Popular in Portland—he’s performed at Classic Pianos and The Mission in previous engagements—and playing to an almost sold-out audience, Gustavsen meshed with very tall bassist Steinar Raknes and drummer Jarle Vespestad, both of whom contributed to the rich resonant sound that sometimes took a while to build. But Gustavsen, who is 52 and shed his stylish black wool scarf as he and his music heated up, had all kinds of complicated synthesizers and software, though you had to move up close to see the hidden sound-makers. So you can bet the music built, even sometimes into a full-on ‘70s-style jam–though the hymn-like vibe was the more common one. For Gustavsen there were no charts, no lead sheets, no scores and only a few wry smiles and dry deliveries. He did play Leonard Cohen’s “Dance me to the End of Love” and ended with a piece called “Ground” from a 2005 album. After the concert, he signed copies of his newest CD, Opening, from which he played some cuts that evening. The show was designed for The Old Church, a perfect fit.
Growing their own garden
The all-grown-up duo of Gerald Clayton and Ambrose Akinmusire (Feb. 18 at The Old Church) was one of those non-stop, no-talk concerts that stretched out on standards and original tunes from self-described avant-garde trumpeter Akinmusire’s upcoming album Owl Song.
Pianist Clayton, who has a light touch and impressionistic style, has played Portland several times—among others, with Kenny Barron at an earlier jazz festival, and with his dad, bassist John Clayton, in the Old Church. It is a joy to see the younger Clayton’s improvisations work magic, and matched up with a prolific composer and intellectual young trumpeter unlike any other, it doubled the fun. There were no music scores onstage for this one either.
Their lovely rendition of “Autumn Leaves” went on and on, and “It Could Happen to You,” “Woody and You” and “Tenderly” were spaced among the originals.The improv was so dramatic and intense that you had to listen closely to catch the tunes. The “Grow Your Own Gardens” concert was sold out at the 250-seat church, and prompted two encores—“Blues” by Clayton and Akinmusire’s “Henya.”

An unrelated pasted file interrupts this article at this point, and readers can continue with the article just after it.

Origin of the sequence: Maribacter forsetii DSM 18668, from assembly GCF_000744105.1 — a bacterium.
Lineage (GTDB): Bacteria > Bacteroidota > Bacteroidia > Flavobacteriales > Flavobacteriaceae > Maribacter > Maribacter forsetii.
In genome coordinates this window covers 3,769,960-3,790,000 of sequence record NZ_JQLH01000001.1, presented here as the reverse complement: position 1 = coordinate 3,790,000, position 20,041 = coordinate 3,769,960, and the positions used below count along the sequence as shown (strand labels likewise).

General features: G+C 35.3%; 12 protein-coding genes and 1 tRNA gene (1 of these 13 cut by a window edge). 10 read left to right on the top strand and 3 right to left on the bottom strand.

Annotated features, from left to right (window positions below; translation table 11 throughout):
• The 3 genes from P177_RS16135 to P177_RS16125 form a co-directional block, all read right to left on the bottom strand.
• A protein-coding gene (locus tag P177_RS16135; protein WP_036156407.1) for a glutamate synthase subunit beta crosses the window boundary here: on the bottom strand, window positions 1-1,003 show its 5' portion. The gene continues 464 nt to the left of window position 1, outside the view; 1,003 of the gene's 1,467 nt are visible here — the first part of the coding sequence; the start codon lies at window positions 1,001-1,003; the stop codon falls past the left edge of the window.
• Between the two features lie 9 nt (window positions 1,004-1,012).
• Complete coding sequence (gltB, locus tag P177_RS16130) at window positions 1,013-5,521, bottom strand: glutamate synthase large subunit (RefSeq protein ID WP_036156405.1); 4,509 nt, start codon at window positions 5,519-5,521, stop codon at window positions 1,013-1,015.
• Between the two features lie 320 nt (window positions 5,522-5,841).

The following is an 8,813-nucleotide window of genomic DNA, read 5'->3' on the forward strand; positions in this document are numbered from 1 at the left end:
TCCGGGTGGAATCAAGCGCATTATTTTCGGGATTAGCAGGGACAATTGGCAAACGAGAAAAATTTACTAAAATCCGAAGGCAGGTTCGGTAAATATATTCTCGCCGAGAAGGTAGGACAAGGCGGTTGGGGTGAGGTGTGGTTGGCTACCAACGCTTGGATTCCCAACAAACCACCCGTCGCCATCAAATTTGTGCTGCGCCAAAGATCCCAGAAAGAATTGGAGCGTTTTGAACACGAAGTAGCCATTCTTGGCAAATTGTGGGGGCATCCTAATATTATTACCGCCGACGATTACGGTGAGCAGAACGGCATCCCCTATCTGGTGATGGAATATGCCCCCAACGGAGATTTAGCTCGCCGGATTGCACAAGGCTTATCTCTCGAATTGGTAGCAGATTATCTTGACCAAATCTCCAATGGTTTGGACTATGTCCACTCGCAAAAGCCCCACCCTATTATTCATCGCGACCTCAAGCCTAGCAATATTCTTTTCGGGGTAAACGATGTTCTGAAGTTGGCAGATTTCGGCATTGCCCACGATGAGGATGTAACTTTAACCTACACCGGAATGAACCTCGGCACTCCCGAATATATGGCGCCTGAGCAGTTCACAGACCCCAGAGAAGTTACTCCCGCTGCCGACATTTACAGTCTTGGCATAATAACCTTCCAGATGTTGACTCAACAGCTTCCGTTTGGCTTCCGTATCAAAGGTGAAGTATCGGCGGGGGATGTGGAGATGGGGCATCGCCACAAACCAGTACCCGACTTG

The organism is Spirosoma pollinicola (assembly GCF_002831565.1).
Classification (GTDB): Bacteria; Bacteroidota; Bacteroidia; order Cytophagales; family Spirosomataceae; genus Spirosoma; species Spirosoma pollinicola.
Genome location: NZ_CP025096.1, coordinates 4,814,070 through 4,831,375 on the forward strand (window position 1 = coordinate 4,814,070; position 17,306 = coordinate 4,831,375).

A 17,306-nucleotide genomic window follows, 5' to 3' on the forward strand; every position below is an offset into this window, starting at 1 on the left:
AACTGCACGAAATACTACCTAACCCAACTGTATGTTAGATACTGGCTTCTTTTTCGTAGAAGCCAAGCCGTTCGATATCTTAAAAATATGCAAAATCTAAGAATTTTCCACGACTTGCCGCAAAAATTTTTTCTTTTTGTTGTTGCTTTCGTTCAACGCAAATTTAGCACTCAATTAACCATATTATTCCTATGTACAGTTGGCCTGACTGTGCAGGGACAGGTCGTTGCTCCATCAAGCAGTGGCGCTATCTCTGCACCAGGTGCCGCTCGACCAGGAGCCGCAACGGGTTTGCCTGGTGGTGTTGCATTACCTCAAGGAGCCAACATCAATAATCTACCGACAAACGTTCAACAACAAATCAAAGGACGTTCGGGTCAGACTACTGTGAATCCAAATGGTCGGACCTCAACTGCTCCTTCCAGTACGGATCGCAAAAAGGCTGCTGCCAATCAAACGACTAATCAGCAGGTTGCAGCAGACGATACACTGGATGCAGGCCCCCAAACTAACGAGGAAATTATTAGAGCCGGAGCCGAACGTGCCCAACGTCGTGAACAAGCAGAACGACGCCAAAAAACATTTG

Clayton also played with guitarist Bill Frisell at the opening Feb. 16 Reser concert. The Reser appears to have fixed its troubles with the acoustics, because the sound was reportedly pristine.
Where was Dave Holland?
The elegant 2017 NEA Jazz Master and self-taught British-born bassist who has knocked every record of bass players’ accomplishments over the fence, joined up with one-time Tonight Show band leader and virtuoso guitarist Kevin Eubanks and renowned drummer and Holland regular Eric Harland at the Newmark on Feb. 24.
But where was Holland?
Eubanks pretty much took over with his hour and one-half of shredding, channeling Jimi Hendrix at times, and it was tough to hear Holland and his bass–though we saw his enigmatic grin throughout, so he was having some kind of fun. Harland never soloed.
I was disappointed at this potentially Greatest of All Contemporary Jazz Greats concert. As Holland said in announcing his freestyle concert, “Once we start we like to keep going so we’ll see you at the end of journey.” And yes, this talented trio, who could have been called that night the Kevin Eubanks Trio, was locked into its own astral jam, and well, that’s the way jazz shows can be, even when you’re listening to the bass master who has played with Miles Davis and a trillion other fabulous musicians. Unfortunately, snow and ice shrunk the audience Feb. 24, though brave souls did make it out.
Hubert Laws’ ongoing genius